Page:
I came across a 30 day challenge list that seems right up my alley: The D&D 30 Day Challenge. I found it on the GM’s Day page on Facebook, and encourage y’all to take a peek at it there if you are interested in following along or finding out about the list’s creation and such.
I will include pictures with some of the posts, so you can look forward to some art in upcoming posts. How much visual material I generate really depends on how much I get invested into my other projects. Also, as a note, not everything will be D&D related. I play several non-D&D RPGs, so you will likely see stuff that is beyond your typical dragons, Dwarves, and Elves. Though there will be plenty of those as well.
So, without further ado:
Day One: How You Got Started
You could say that I got started as a wee lad when I started watching He-Man and the Masters of the Universe. He-Man engrossed me with it’s hyper-muscular character models, creepy skull-faced bad guy (Skeletor!), and strange mishmash of swords and ray guns. Combined with my interest in mythology that started with Clash of the Titans, and you can see how I soon ended up sitting at a table and rolling dice.
With a youth filled with Conan, He-Man, Beastmaster, and countless other fantasy franchises, my interest in D&D seemed like a natural progression. However, that progression was halted because my Mom had one rule that applied specifically to me: “No Dungeons and Dragons”. You see, I grew-up in the 80’s, and that’s when there were all these stories about how D&D was Satanic, and that it was the first step on the path towards evil etc…
Without D&D, I still pole-played quite a bit. However, it was with action figures and I was by myself. When Nintendo entered my life, I was able to get a fantasy fix. I played games like Shadowgate, Simon’s Quest, Battle of Olympus, and lots of other fantasy-related games. I’m not sure how pretending to be a warrior with a video game was different than pretending with dice, but I was content.
Then came HeroQuest. HeroQuest was a board game that pretty much simulated a very basic version of D&D. As I played, I started building my own spells and items to expand the game. I painted the miniatures and made my own adventures, and soon I was sneaking D&D material borrowed from friends into my HeroQuest game.
After HeroQuest, I started making my own game systems. I made one called Blood Warriors that capitalized on the fighting game craze and involved a large network of friends creating characters and me determining who would win in a fight and how. I built a storyline in, and it was a good time, despite the fact that there weren’t as many players as I told my friends and acquaintances there were.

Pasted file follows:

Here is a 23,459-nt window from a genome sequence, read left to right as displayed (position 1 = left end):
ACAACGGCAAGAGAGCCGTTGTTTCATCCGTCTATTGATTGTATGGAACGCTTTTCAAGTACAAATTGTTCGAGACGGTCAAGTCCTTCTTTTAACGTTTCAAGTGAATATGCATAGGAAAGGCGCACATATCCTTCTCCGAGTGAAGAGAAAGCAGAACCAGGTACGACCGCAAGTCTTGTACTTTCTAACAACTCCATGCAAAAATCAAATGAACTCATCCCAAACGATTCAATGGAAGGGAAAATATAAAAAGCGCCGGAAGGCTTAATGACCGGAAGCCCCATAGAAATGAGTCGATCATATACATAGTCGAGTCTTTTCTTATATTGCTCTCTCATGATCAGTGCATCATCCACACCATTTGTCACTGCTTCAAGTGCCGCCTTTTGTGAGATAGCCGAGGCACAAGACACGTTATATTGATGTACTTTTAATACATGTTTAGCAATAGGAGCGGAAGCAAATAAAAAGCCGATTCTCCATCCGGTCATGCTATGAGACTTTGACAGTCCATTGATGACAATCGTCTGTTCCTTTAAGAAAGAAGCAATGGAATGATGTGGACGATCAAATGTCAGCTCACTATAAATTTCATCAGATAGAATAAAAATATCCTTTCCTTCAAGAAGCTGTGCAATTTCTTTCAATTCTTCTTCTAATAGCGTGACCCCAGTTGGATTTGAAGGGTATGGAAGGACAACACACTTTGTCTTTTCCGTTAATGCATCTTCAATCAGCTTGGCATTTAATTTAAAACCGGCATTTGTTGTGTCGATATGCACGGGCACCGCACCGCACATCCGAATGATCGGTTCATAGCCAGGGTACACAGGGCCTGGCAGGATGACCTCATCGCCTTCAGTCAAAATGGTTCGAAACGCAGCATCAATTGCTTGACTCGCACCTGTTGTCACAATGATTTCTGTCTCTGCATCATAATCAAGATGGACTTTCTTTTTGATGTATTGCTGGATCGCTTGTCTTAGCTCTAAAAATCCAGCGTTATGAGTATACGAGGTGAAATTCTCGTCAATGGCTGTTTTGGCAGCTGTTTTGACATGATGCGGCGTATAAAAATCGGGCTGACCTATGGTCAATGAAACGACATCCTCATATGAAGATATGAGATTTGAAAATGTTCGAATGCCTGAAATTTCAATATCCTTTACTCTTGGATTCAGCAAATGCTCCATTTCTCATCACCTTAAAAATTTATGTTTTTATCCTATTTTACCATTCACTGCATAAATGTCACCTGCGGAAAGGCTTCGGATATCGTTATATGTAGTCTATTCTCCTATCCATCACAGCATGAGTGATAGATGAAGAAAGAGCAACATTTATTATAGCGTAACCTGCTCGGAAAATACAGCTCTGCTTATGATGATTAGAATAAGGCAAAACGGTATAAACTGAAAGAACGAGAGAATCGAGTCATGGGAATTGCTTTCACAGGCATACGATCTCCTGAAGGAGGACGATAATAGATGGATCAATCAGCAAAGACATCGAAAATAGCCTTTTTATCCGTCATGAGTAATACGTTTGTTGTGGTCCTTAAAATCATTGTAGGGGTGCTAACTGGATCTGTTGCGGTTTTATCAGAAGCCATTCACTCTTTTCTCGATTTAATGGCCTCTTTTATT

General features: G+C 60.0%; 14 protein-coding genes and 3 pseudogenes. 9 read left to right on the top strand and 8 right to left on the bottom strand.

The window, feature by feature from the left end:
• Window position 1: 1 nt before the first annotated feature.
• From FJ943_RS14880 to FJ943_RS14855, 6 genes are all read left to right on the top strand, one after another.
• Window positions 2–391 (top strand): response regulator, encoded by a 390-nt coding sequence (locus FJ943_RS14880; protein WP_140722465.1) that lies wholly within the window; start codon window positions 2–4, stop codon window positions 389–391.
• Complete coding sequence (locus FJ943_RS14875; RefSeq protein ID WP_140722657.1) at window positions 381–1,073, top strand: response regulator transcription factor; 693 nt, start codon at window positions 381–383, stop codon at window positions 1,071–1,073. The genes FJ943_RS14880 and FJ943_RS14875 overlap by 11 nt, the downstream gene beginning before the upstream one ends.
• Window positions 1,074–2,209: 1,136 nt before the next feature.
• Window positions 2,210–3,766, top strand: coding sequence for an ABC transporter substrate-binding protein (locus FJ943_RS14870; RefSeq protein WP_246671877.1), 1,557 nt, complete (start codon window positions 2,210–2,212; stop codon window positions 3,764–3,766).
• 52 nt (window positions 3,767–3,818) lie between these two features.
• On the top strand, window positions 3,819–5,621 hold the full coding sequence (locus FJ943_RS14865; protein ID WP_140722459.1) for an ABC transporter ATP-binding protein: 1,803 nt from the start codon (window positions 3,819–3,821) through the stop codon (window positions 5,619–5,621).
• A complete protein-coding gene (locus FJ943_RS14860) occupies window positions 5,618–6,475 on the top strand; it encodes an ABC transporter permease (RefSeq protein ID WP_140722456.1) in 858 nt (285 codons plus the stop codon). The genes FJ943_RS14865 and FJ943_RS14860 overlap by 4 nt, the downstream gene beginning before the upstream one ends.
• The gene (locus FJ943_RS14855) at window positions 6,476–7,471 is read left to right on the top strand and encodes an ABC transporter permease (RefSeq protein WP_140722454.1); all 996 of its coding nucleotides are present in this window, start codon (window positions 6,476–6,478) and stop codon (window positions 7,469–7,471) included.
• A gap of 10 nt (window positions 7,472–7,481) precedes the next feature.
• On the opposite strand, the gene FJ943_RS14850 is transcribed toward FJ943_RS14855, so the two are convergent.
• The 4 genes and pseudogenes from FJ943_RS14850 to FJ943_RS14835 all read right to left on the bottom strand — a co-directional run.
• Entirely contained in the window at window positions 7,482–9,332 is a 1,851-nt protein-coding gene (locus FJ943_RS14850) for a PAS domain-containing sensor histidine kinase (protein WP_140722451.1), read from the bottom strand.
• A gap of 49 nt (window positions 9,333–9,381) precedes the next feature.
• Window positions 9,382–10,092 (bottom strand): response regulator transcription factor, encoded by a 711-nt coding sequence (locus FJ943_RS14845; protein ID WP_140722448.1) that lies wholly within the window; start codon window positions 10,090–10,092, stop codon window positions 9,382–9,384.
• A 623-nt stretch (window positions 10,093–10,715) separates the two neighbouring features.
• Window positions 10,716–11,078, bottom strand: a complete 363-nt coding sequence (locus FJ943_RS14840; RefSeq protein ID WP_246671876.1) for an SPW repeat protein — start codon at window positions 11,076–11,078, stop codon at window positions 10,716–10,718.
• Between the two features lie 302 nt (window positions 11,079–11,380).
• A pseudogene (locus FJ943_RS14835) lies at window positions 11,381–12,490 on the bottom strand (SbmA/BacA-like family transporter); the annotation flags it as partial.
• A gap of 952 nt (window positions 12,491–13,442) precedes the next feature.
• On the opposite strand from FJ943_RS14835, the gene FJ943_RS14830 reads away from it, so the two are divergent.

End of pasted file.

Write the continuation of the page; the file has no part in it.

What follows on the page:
That kind of tanked in high school. I started focusing on ceramics and photography, though my ceramics were almost completely devoted to modelling fantasy-related figures. Monsters, warriors, mages — they populated my imagination like nothing else.
I believe that it was the summer after my Senior year that I started playing D&D. I created a monk that was based on the wrestler Hakushi. I played in a couple of sessions, and was kind of peeved that my character couldn’t do the things that I wanted him to do. I was a complete novice, and already that limitations of the system were getting to me.
In my college years, I started playing a more elaborate version of my custom HeroQuest game with both friends from college and high school. Afterwards, my attention turned to Vampire: The Masquerade and other World of Darkness games. I remember heading into the basement to play Vampire with my friends, and my Mom asking me: “You aren’t going to summon demons or anything, are you?”
Of course I wasn’t. I was just going to pretend that we were vampires and roll dice.
Now, years later, I’m in the middle of running a Hobomancer game and have a group patiently waiting to play Pathfinder with me once I finish Hobomancer. I’ve played and DM’d several D&D games, though the system (in all its iterations) was never really my favorite. Still, there is something great about pulling out all the different polyhedrals and a massive pile of books just so that you and your friends can play pretend.